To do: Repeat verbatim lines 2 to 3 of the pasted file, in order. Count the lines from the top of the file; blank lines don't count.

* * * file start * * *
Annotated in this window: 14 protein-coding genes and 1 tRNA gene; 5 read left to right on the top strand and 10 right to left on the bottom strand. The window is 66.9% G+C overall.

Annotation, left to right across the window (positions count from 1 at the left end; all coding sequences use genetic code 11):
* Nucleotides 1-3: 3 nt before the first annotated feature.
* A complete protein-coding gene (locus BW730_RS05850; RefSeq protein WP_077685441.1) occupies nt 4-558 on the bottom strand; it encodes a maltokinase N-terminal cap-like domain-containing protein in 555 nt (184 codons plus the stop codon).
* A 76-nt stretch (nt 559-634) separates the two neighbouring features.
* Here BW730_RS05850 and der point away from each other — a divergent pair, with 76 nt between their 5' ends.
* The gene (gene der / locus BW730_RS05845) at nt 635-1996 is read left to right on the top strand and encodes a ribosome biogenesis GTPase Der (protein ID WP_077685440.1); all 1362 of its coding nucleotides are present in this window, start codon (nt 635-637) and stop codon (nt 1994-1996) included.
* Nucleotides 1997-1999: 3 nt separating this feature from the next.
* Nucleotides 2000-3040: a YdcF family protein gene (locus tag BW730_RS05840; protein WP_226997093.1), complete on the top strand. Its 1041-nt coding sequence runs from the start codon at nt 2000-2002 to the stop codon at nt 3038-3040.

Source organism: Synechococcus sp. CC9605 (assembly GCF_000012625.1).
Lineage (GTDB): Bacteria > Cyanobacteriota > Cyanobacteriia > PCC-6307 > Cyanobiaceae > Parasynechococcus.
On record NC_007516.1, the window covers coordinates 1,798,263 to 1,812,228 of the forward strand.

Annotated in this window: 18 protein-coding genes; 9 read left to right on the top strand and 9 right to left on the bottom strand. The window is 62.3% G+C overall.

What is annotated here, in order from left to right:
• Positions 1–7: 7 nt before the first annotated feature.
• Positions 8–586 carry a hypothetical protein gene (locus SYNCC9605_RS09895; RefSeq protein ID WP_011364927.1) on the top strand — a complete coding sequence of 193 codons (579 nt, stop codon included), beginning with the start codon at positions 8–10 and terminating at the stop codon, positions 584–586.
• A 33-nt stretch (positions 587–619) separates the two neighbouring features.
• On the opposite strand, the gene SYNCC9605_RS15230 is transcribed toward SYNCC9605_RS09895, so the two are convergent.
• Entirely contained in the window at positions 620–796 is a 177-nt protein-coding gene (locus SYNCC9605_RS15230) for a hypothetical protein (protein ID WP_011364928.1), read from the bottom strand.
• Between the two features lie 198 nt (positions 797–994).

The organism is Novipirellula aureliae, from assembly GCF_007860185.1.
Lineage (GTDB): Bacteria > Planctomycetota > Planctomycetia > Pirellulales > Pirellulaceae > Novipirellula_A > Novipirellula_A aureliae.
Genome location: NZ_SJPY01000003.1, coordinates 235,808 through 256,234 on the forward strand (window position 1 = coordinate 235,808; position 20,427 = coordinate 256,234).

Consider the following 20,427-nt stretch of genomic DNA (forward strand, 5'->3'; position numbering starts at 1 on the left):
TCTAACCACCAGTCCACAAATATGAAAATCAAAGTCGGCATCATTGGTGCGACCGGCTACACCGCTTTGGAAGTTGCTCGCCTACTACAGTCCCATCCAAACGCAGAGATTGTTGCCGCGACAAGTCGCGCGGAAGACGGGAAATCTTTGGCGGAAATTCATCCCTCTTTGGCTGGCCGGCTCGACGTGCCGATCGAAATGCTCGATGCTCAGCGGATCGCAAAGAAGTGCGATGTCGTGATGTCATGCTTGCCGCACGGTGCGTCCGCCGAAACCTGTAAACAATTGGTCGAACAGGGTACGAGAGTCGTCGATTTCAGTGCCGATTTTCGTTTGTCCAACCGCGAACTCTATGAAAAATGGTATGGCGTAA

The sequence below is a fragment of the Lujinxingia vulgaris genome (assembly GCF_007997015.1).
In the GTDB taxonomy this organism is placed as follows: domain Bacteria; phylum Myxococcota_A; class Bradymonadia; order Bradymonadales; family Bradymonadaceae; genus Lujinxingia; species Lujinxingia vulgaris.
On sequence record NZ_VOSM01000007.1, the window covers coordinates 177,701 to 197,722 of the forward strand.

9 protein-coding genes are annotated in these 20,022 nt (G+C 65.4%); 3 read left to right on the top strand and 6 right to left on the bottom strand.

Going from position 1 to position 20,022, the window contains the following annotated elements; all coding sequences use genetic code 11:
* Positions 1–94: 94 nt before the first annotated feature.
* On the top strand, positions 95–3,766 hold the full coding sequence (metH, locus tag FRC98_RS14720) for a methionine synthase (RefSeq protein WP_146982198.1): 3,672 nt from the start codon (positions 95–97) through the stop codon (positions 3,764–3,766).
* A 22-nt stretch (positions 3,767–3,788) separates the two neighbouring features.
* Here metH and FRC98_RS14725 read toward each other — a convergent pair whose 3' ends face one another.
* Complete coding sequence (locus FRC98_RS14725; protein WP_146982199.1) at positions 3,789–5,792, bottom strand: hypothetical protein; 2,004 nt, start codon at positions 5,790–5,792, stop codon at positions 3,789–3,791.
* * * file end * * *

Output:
Annotation, left to right across the window (positions count from 1 at the left end; all coding sequences use genetic code 11):
* Nucleotides 1-3: 3 nt before the first annotated feature.